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If A is one greater than B, what is A^2 - B^2, in terms of A and B?

 Oct 21, 2018
edited by MATHEXPERTISE  Oct 21, 2018

Best Answer 

 #2
avatar+17331 
+2

GIVEN  : A = B+1

Then

 

A^2 - B^2 =   (B+1)^2  - B^2 = B^2 +2B +1 - B^2   = 2B+1

 

A^2 - B^2 =    2B+1

 

        cheeky

 Oct 21, 2018
edited by ElectricPavlov  Oct 21, 2018
 #1
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0

Not sure if I understand your question:

But, if (A + 1) = B, then:

 

Solve for A:
(A + 1)^2 - B^2 = 0

The left hand side factors into a product with two terms:
(1 + A - B) (1 + A + B) = 0

Split into two equations:
1 + A - B = 0 or 1 + A + B = 0

Subtract 1 - B from both sides:
A = B - 1 or 1 + A + B = 0

Subtract B + 1 from both sides:

A = B - 1 or A = -B - 1                           OR:                       B=+or-(A + 1)

CPhill: Please check this out. Thanks.

 Oct 21, 2018
edited by Guest  Oct 21, 2018
 #3
avatar+17331 
+1

Note to Guest.....         A = B+1        AND    it does not say   A^2 - B^2 = 0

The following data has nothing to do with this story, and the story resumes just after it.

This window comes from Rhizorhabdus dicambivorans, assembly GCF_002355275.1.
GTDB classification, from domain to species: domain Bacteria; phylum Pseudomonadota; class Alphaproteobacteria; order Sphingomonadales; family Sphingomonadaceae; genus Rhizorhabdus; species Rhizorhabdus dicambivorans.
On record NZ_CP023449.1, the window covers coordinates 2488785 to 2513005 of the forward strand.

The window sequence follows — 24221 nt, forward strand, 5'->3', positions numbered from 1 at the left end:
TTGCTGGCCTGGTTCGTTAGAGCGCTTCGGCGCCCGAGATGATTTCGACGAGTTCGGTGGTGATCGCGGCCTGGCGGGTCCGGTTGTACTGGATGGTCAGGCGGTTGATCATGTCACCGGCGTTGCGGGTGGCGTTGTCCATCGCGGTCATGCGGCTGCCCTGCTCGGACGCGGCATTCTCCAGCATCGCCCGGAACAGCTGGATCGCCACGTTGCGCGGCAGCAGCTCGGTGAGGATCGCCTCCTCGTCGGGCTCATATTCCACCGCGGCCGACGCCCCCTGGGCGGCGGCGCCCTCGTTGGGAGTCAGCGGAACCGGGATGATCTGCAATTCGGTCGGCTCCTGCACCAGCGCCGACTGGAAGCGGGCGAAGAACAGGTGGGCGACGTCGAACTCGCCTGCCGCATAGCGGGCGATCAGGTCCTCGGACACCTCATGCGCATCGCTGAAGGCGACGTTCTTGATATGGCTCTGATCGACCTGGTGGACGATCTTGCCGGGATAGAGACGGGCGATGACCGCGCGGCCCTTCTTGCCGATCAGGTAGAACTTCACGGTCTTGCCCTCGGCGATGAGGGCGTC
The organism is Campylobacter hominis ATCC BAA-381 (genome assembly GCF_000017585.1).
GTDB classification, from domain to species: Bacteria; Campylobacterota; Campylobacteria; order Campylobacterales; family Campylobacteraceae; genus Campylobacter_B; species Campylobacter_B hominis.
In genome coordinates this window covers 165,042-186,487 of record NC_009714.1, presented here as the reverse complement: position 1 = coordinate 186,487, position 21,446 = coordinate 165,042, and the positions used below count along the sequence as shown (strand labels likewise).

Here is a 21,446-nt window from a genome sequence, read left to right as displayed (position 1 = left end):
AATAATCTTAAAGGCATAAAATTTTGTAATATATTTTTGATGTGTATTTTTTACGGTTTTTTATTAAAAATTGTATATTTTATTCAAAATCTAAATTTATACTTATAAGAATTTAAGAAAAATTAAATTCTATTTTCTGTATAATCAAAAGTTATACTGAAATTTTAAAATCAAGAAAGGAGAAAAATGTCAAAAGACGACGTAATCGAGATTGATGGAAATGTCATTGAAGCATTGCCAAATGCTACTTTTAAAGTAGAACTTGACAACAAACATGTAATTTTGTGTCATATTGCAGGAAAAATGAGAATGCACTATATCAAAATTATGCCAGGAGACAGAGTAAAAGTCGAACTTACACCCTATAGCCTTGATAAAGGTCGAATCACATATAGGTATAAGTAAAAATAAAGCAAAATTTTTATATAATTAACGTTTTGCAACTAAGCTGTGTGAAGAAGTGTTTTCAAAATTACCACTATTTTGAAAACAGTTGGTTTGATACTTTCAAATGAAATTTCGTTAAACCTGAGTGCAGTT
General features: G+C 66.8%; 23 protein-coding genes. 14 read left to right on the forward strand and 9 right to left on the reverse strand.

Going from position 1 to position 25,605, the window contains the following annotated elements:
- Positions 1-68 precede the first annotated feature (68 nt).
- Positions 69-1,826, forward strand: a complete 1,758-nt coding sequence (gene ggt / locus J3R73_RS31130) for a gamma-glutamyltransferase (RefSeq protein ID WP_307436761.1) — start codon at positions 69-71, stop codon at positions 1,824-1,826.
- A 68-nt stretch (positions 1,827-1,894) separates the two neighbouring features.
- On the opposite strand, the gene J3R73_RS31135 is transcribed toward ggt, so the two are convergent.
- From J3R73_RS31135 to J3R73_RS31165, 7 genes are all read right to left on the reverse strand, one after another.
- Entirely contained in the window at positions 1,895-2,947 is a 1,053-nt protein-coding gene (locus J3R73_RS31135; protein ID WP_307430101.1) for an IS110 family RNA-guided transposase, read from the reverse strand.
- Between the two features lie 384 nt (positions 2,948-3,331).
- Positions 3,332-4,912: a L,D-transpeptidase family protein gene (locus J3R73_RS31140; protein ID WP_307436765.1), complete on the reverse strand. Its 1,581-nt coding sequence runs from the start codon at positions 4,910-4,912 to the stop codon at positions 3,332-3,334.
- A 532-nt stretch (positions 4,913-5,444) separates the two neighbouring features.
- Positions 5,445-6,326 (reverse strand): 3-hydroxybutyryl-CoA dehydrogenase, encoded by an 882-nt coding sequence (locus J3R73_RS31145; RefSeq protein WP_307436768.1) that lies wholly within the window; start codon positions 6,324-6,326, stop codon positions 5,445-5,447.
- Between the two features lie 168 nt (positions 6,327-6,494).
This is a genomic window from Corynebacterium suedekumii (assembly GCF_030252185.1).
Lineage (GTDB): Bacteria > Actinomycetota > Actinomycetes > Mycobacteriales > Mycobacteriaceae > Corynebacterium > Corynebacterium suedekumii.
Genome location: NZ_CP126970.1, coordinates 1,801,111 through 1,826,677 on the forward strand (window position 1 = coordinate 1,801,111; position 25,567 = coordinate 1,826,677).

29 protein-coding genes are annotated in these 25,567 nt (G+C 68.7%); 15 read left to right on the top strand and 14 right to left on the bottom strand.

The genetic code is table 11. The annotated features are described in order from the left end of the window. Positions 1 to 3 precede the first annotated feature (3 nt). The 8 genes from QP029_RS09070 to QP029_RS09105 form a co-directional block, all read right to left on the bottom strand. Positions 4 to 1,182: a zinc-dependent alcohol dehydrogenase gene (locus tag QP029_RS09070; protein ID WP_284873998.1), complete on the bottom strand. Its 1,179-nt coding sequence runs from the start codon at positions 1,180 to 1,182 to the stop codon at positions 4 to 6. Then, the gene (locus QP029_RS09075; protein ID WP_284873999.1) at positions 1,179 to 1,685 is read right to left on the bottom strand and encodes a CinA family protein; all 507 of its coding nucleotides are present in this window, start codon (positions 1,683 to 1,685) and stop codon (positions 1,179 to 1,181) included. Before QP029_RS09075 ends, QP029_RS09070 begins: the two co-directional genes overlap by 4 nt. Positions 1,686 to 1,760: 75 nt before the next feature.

ElectricPavlov  Oct 21, 2018
 #2
avatar+17331 
+2
Best Answer

GIVEN  : A = B+1

Then

 

A^2 - B^2 =   (B+1)^2  - B^2 = B^2 +2B +1 - B^2   = 2B+1

 

A^2 - B^2 =    2B+1

 

        cheeky

ElectricPavlov Oct 21, 2018
edited by ElectricPavlov  Oct 21, 2018
 #4
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0

EP: Thank you Sir!.

 Oct 21, 2018
 #5
avatar+17331 
+1

You're ALWAYS welcome......thanx for the feedback !  cheeky

ElectricPavlov  Oct 21, 2018
 #7
avatar+17331 
+2

A = B+1     then     A-1 = B

 

Then A^2 - B^2 =   A^2 - (A-1)^2

                         = A^2 - (A^2 -2A +1)

                         = A^2 - A^2 + 2A -1  = 2A-1

 Oct 22, 2018

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